Starostzik On The CPL’s Level Of Play, And How To Improve It
Despite a lengthy spell on the sidelines through injury, 28-year-old German defender Hendrik Starostzik has impressed during his time with Pacific FC: he scored the club’s first goal on his debut, he helps organize the club’s young defensive line, and he’s done a good job in the interim role of captain while Marcel de Jong recovers from an Achilles injury.
During a recent chat with Forbes about the club’s German influence, the veteran defender revealed that he believes that the level of play in the CPL is close to the third and fourth divisions of German football:
I would say it is fourth division in Germany. Not quite third division in Germany, that league is tougher to play.Hendrik Starostzik
Hendrik has a solid basis for this comparison: prior to signing for Pacific FC, he plied his trade in the German third division with Hallescher FC. He had played in that division before with the Stuttgart Kickers, and had also accumulated a handful of second division appearances during a brief stint with Dynamo Dresden.
Whatever level the newly-formed league is playing at, it has certainly punched above its expected pay grade so far: spring season winners Cavalry FC made it to the semi-finals of the Canadian Championship, knocking out the Vancouver Whitecaps along the way. Meanwhile, Hamilton-based club Forge FC is representing the Canadian Premier League well in CONCACAF League action, recently recording a first leg win over reigning Honduran champions CD Olimpia.
Overall, the level of play that CPL clubs have shown on the pitch has impressed fans, pundits, and even coaches alike. In fact, Halifax Wanderers head coach Stephen Hart said the level of play sometimes surpasses the inaugural Major League Soccer season which took place in 1996.
Starostzik believes the burgeoning Canadian league’s level of play will continue to raise itself, and one of his big recommendations for improving play on the pitch is to have a less-congested fixture schedule:
The match calendar is too busy. We only play for seven months, and I think it should be eight. For example, in May, we had eight games. That is too much, especially when one considers the small squads, which are due to the salary cap. A longer schedule would allow more rest and improve the level.Hendrik Starostzik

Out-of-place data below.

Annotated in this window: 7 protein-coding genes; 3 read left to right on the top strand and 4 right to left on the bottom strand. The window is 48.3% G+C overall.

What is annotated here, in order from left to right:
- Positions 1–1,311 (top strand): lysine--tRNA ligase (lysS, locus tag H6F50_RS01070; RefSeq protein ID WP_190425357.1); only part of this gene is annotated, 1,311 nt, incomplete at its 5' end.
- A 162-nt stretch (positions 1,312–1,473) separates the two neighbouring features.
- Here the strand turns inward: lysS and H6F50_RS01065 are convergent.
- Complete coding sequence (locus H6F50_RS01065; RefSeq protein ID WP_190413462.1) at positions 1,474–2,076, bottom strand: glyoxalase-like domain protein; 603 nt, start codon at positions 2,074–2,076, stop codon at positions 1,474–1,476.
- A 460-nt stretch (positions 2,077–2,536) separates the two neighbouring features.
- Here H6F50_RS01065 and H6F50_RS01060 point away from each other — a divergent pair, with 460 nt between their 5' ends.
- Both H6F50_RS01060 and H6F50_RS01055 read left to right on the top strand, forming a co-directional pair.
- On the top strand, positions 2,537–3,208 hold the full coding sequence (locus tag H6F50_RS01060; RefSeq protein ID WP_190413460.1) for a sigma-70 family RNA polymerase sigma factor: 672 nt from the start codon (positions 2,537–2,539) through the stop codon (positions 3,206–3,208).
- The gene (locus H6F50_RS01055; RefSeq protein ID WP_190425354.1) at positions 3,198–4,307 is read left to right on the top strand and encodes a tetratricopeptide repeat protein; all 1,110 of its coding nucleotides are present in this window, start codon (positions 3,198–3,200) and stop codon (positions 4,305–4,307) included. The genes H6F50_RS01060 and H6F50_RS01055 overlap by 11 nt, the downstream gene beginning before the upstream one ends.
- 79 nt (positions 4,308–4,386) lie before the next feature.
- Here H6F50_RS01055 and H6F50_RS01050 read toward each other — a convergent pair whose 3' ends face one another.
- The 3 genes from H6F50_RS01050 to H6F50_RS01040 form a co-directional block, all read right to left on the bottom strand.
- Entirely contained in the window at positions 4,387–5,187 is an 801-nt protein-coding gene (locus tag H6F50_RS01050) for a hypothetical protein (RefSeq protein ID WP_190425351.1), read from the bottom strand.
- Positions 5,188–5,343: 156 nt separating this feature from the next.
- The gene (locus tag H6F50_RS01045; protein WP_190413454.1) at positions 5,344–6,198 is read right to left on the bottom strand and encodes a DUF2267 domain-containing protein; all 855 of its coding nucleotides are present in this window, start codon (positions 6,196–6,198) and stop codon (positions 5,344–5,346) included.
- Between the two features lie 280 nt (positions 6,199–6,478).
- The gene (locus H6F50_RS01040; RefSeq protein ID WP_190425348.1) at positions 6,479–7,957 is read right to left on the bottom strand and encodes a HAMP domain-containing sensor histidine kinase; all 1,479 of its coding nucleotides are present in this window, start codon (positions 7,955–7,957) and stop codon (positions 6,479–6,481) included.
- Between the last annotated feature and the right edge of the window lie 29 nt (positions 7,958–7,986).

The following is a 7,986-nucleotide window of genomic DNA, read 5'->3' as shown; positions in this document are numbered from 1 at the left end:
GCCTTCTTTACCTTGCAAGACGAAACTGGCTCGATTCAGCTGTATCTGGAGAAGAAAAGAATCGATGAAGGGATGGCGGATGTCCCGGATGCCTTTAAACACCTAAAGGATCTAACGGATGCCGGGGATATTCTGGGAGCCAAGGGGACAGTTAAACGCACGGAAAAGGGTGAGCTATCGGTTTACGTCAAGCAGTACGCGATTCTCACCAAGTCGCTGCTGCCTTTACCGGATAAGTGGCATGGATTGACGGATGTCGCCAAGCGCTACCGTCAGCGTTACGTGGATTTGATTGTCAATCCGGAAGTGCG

In a league that operates coast-to-coast in Canada, it’s tough to find a balance: even after starting in late April, the first few games of the Canadian Premier League featured snow, rain, and plenty of adverse weather. It’s one of the reasons why Toronto FC typically starts off with several away games: though the MLS season starts in March, the month tends to be cold and wet one in the GTA. It’s even worse in other parts of Canada that Canadian Premier League clubs call home.
The congested schedule is made worse when one takes into account how much travelling takes place in a coast-to-coast league. When one looks for an example of travel fatigue in the CPL, they need to look no further than the away form of the Halifax Wanderers: the club has yet to win an away game in league play, and has to endure one of the longest domestic league away trips in the world. It’s home form, on the other hand, is fairly good.
CPL commissioner David Clanachan is hoping that some new expansion teams will establish themselves somewhat closer to the east coast, but so far he simply revealed he’d be happy with a single expansion club for 2020.
Pacific FC CEO Rob Friend extended on that during the recent Forbes interview, saying that to be sustainable as a league, the CPL must find the right ownership groups as opposed to the fastest. Expansion is coming, but it will take time. The same expectation can be placed on the league’s level of play.
With many of the league’s players going through their first-ever season as professional players, it’s likely that the level of play will continue to grow. Standout players like Tristan Borges, Marco Carducci, and Nico Pasquotti have certainly turned heads, indicating that the CPL is certainly mixing the right ingredients to eventually become an export League.
In the meantime, the Canadian Premier League is providing stability for domestic players who didn’t have a local professional environment that would give them time on the pitch to develop, which is something that the country didn’t previously have on a coast-to-coast level. The surprisingly high level of play has resulted in some great highlight reels of late, with goals that have featured on the likes of ESPN and the 433 Instagram, which has some 22 million followers.
If the Canadian Premier League can build upon the high level of play that it has shown in its first few months of action, it’ll be exciting to see both how much the league will grow over the next few years and how many Canadian players will benefit from it. We’re guessing that it’s going to be a lot.